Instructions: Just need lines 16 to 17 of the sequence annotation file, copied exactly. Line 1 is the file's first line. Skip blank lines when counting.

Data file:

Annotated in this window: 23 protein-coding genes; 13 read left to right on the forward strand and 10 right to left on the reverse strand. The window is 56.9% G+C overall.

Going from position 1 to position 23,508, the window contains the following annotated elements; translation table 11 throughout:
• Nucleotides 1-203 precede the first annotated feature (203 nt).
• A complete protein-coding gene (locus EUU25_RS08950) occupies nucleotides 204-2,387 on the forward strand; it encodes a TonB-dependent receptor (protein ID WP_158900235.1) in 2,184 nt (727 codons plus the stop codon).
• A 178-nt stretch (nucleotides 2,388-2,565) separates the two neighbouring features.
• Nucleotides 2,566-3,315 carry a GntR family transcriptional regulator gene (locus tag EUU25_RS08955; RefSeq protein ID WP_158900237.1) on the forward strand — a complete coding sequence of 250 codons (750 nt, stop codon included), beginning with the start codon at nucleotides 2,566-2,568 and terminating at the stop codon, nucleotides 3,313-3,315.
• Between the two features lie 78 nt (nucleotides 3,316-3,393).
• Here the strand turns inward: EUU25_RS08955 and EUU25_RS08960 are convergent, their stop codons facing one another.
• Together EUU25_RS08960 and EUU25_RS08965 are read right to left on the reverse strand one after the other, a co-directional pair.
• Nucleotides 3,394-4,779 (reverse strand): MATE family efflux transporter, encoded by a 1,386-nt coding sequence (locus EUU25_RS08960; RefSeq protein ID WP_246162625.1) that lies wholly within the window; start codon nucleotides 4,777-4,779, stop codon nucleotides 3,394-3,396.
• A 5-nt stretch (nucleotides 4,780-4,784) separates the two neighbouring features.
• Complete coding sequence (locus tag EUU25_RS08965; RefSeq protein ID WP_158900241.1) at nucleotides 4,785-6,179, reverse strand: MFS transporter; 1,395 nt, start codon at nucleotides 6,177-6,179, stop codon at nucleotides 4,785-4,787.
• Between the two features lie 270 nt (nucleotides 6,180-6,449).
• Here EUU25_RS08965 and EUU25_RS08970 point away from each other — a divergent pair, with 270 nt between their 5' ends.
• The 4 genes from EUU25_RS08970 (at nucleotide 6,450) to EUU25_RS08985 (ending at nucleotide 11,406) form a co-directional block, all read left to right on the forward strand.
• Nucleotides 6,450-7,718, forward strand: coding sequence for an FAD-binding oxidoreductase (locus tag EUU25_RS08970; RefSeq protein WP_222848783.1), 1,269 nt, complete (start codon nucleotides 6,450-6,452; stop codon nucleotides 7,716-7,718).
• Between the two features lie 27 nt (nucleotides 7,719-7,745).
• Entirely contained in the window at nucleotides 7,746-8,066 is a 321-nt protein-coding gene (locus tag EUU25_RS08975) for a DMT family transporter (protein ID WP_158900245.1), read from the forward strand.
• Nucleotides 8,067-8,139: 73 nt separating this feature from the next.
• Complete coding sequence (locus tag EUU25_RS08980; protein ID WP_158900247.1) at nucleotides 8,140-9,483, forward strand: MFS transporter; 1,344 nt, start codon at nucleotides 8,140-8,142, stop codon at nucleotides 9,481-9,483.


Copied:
• Nucleotides 6,450-7,718, forward strand: coding sequence for an FAD-binding oxidoreductase (locus tag EUU25_RS08970; RefSeq protein WP_222848783.1), 1,269 nt, complete (start codon nucleotides 6,450-6,452; stop codon nucleotides 7,716-7,718).
• Between the two features lie 27 nt (nucleotides 7,719-7,745).